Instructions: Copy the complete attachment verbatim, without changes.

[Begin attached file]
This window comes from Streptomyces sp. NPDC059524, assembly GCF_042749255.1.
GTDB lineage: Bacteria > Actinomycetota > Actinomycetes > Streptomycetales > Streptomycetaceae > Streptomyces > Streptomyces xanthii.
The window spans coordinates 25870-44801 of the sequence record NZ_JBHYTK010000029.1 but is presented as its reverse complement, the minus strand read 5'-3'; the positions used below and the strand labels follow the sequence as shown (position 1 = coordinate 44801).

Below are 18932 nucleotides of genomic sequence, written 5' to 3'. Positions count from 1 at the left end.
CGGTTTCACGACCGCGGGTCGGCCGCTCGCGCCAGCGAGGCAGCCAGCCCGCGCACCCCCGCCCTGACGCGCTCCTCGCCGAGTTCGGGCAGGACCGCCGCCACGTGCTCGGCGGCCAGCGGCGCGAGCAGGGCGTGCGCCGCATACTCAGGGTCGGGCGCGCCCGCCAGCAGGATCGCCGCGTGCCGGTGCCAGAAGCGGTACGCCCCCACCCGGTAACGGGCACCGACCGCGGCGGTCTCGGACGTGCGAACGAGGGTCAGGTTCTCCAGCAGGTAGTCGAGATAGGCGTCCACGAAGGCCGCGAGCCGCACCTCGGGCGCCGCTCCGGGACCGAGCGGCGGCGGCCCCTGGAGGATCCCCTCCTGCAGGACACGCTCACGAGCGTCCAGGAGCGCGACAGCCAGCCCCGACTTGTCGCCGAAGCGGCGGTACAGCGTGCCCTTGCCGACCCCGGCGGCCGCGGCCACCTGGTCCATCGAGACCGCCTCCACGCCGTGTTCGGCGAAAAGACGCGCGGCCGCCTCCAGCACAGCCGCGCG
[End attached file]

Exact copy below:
This window comes from Streptomyces sp. NPDC059524, assembly GCF_042749255.1.
GTDB lineage: Bacteria > Actinomycetota > Actinomycetes > Streptomycetales > Streptomycetaceae > Streptomyces > Streptomyces xanthii.
The window spans coordinates 25870-44801 of the sequence record NZ_JBHYTK010000029.1 but is presented as its reverse complement, the minus strand read 5'-3'; the positions used below and the strand labels follow the sequence as shown (position 1 = coordinate 44801).

Below are 18932 nucleotides of genomic sequence, written 5' to 3'. Positions count from 1 at the left end.
CGGTTTCACGACCGCGGGTCGGCCGCTCGCGCCAGCGAGGCAGCCAGCCCGCGCACCCCCGCCCTGACGCGCTCCTCGCCGAGTTCGGGCAGGACCGCCGCCACGTGCTCGGCGGCCAGCGGCGCGAGCAGGGCGTGCGCCGCATACTCAGGGTCGGGCGCGCCCGCCAGCAGGATCGCCGCGTGCCGGTGCCAGAAGCGGTACGCCCCCACCCGGTAACGGGCACCGACCGCGGCGGTCTCGGACGTGCGAACGAGGGTCAGGTTCTCCAGCAGGTAGTCGAGATAGGCGTCCACGAAGGCCGCGAGCCGCACCTCGGGCGCCGCTCCGGGACCGAGCGGCGGCGGCCCCTGGAGGATCCCCTCCTGCAGGACACGCTCACGAGCGTCCAGGAGCGCGACAGCCAGCCCCGACTTGTCGCCGAAGCGGCGGTACAGCGTGCCCTTGCCGACCCCGGCGGCCGCGGCCACCTGGTCCATCGAGACCGCCTCCACGCCGTGTTCGGCGAAAAGACGCGCGGCCGCCTCCAGCACAGCCGCGCG